Tie two pieces together and the two pieces become one. Perhaps this is why the term “tying the knot” has become a popular metaphor for marriage across many cultures. It’s a lovely and romantic notion that two people in love can become one entity. Ancient Celts even practiced a tradition known as “handfasting”, which was legal in Scotland up until 1939. In front of family and friends, two people faced each other and a community official tied their four wrists together, their arms forming a figure eight, ∞, a symbol for infinity. The couple could then live together with the approval of the community. “Handfasting” was actually more like a betrothal for a year and a day. If the living arrangements did not work for them, they could generally part ways with no stigma attached, as long as the union was un-consummated.
After all, loving someone is easy. It’s living with them that is hard. Tying two separate pieces together to make a single piece leaves a knot in the middle. The one piece certainly isn’t smooth. The knot makes it more complicated than having two separate pieces, and the joined piece could even be lopsided or mismatched.
The ancient Celts had many different forms of marriage with different levels of obligation. Like today, they had marriages requiring pre-nuptial agreements involving a wealthy person or persons, as well as your run of the mill, no “pre-nup” necessary, marriages, among other forms.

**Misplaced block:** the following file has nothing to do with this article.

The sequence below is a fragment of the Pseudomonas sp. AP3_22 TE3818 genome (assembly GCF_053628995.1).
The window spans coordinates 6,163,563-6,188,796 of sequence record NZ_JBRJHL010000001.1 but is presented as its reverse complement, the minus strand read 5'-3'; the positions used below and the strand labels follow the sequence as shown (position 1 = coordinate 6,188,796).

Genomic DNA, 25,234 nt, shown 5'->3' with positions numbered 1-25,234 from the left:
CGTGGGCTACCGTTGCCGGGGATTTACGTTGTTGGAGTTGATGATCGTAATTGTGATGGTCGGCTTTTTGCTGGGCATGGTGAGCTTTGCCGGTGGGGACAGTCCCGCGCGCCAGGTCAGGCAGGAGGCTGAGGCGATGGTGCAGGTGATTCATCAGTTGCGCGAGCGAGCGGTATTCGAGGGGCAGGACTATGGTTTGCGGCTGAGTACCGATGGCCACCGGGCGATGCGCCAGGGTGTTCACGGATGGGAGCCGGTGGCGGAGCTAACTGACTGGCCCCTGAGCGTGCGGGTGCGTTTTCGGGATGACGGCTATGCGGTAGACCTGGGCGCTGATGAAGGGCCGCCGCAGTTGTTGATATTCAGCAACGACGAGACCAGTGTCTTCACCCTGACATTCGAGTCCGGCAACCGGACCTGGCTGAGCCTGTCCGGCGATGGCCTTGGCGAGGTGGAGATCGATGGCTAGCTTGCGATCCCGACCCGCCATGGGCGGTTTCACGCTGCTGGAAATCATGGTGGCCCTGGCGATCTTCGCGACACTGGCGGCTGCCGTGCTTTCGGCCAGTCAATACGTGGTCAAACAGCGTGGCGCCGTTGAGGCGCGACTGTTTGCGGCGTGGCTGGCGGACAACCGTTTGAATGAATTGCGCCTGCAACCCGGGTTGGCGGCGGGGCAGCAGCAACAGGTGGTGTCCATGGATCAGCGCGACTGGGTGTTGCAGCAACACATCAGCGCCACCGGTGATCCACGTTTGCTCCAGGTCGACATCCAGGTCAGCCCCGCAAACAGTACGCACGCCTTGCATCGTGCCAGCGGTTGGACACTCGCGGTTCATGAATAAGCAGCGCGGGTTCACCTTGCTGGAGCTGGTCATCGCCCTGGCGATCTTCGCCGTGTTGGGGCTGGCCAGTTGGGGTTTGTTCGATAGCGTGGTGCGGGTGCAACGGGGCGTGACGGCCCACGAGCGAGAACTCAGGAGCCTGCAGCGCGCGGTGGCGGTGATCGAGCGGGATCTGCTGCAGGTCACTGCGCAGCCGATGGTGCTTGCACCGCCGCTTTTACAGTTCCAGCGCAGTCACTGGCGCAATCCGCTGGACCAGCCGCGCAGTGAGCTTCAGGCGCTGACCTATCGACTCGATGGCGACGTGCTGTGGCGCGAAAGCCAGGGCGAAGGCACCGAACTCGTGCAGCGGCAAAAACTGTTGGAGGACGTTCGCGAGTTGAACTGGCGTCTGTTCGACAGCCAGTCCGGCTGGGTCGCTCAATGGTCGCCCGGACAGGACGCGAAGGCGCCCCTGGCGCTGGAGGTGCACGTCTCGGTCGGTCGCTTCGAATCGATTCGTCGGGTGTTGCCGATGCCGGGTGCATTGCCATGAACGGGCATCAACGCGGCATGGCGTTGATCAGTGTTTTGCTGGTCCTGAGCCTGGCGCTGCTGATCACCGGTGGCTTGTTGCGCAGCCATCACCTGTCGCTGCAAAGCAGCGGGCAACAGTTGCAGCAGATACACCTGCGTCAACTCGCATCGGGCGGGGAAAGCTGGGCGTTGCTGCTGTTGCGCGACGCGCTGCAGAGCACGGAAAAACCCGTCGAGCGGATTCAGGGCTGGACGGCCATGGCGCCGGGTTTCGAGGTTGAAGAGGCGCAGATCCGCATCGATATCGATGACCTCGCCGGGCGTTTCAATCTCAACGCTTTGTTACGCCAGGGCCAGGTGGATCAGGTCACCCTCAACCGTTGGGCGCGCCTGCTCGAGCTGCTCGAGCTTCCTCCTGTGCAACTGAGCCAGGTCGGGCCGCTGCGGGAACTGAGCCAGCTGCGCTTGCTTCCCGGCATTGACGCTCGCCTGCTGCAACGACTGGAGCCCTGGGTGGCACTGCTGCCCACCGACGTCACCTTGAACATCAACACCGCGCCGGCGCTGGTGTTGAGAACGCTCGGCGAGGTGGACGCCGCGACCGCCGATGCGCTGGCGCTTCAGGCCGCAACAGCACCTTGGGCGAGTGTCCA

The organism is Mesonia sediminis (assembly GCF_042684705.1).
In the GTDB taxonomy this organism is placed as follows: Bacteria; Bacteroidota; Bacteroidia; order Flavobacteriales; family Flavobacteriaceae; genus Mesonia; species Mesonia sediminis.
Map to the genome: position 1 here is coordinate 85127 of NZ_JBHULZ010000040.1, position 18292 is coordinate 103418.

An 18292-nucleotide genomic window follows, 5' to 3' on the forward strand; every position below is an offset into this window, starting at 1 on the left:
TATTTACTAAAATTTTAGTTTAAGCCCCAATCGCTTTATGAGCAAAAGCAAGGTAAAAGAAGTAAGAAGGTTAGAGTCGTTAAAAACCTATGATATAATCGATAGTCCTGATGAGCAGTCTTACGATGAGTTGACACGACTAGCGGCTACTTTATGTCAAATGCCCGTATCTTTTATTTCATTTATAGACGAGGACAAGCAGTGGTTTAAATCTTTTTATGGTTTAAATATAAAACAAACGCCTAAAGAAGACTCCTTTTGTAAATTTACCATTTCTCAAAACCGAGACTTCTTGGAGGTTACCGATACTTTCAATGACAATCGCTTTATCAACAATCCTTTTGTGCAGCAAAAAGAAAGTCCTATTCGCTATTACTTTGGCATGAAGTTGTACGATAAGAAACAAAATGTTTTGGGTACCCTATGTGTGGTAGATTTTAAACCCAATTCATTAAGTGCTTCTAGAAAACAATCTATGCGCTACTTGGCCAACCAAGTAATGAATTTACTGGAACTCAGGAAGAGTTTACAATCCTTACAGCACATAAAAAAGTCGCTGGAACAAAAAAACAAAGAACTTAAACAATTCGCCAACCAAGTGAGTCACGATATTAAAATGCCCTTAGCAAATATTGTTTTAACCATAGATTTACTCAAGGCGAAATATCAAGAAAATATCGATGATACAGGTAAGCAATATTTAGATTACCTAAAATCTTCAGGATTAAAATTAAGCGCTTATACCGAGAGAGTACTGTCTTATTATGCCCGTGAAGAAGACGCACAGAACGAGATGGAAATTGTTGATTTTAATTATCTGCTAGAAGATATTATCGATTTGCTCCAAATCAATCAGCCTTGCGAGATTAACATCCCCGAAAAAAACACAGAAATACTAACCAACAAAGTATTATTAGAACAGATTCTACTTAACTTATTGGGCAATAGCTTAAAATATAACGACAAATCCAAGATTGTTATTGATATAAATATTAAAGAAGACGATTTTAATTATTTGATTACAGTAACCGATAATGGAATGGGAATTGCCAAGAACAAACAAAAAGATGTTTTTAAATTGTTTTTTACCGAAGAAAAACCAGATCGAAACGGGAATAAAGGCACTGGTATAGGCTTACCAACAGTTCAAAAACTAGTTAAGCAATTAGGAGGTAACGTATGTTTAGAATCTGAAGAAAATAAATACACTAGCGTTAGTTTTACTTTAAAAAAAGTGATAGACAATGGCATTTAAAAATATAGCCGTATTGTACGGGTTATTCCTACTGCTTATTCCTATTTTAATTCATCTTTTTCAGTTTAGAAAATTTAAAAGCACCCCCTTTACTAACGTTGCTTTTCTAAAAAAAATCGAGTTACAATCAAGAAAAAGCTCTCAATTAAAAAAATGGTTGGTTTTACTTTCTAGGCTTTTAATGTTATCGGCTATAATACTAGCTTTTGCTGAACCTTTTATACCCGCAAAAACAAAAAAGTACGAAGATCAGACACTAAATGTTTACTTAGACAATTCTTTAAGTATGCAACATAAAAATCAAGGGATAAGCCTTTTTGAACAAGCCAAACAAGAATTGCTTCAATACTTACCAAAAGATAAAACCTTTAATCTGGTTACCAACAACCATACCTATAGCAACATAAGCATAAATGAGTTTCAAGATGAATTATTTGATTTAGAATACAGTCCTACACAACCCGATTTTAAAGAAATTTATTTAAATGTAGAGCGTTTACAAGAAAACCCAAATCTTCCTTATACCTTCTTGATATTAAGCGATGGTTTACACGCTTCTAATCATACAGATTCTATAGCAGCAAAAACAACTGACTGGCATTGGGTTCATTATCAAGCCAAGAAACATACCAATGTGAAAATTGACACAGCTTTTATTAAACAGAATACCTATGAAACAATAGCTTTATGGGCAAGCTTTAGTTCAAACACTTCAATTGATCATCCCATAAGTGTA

Certified Sommelier, General Manager, President Liane was born and raised in Honolulu, Hawaii. She graduated from the Kamehameha Schools in 1977, and worked in the bookkeeping department of Villa Roma, a women’s retail clothing store owned by her mother Audrey Fu, before flying off to college in New York City. She was a physics major at New York University (NYU). In her first semester, she attended a concert that was interpreted for the deaf. She became fascinated by the idea of communication through movement which for her was kind of like hula on steroids.